On Tuesday, October 3, the US Securities and Exchange Commission (SEC) suffered a major setback in its bid to assert its authority over the US crypto sector. But does the latest development provide long-awaited legal clarity over the securities status of cryptocurrencies?
For Solana and other Ripple-like technologies, the case’s ultimate conclusions could have major consequences for years to come.
A single question forms the crux of the SEC’s various lawsuits against crypto firms, including Ripple Labs, Coinbase and Binance: are cryptocurrencies securities?
Or, to use the jargon of US securities law: does a crypto token sale constitute an investment contract? And if so, when?
Between its lawsuits against Coinbase and Binance, the Commission has attempted to classify 19 tokens as securities, including Solana (SOL) Cardano (ADA) and Polygon (MATIC).
Commenting on the move at the time, the Solana Foundation said it “disagrees with the characterization of SOL as a security.” It added that it will work with policymakers to help create “legal clarity” as to the token’s status under US securities law.
So far, the SEC itself hasn’t attempted to take on Solana to the same degree as it has Ripple.
However, both the Solana Foundation and its for-profit sister organization Solana Labs were named as co-defendants in a class action lawsuit that alleges SOL’s Initial Coin Offering (ICO) amounted to an unregistered securities sale.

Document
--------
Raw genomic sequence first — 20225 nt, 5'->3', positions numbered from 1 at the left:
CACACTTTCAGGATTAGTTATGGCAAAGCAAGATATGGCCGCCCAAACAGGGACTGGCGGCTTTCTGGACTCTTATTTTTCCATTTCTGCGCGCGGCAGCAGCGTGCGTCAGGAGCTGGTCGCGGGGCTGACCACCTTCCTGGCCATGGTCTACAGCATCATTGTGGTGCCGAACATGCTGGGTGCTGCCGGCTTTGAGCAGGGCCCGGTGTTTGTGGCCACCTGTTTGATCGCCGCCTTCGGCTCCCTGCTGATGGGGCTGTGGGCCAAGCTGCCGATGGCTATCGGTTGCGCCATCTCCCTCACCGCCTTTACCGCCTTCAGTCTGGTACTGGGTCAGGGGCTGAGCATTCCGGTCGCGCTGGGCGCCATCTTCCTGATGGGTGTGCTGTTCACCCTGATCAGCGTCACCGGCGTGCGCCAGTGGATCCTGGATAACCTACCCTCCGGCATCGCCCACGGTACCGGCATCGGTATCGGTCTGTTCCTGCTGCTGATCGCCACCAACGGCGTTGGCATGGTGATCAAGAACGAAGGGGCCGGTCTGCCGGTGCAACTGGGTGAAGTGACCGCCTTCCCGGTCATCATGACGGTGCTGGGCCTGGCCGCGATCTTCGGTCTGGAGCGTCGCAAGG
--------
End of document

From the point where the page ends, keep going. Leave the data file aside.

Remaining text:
As such, Solana’s legal fate has an inextricably bond with Ripple Lab’s ongoing battle with the SEC.
Back in July, Judge Analisa Torres issued a critical ruling in the case of SEC vs. Ripple Labs which finally appeared to answer the crypto securities question.
While Torres agreed with the SEC considering Ripple Labs’ sales of XRP tokens directly to institutional investors as an investment contract, when it came to sales of XRP on crypto exchanges, she sided with Ripple.
In essence, the judge ruled that XRP can be classified as a security under certain conditions, but the majority of XRP sales do not fall within the SEC’s jurisdiction.
Although the Ripple case deals specifically with XRP, the SEC has made similar arguments about almost every major crypto token barring Bitcoin and Ether.
As such, Judge Torres’ recent decision to strike down an SEC appeal against her initial ruling has been received as an important victory for the crypto sector.
Judgment by judgment, US crypto firms appear to be inching closer to a ruling that will settle the crypto securities question once and for all. However, unless the SEC changes course, the issue may ultimately have to be settled by the Supreme Court.
In the wake of Judge Torres’ initial ruling against the SEC, other firms have increasingly challenged the legal grounds on which it claims dominion over the crypto sector.
For instance, after initially caving in to SEC pressure, LBRY Inc. did an about-turn last month, opting to appeal a federal court judgment that sided with the SEC.
Similarly to other cases, the SEC’s lawsuit against LBRY charged the firm with engaging in an unregistered securities offering when it financed the development of the LBRY network by selling tokens to investors.
Commenting on the decision to appeal the initial ruling, LBRY’s CEO Jeremy Kauffman told CCN that the SEC’s characterization of LBRY as security was “unjust and incorrect”.
“The SEC has shown clear intent to use this ruling to damage the cryptocurrency industry more broadly. We won’t let them,” he stated.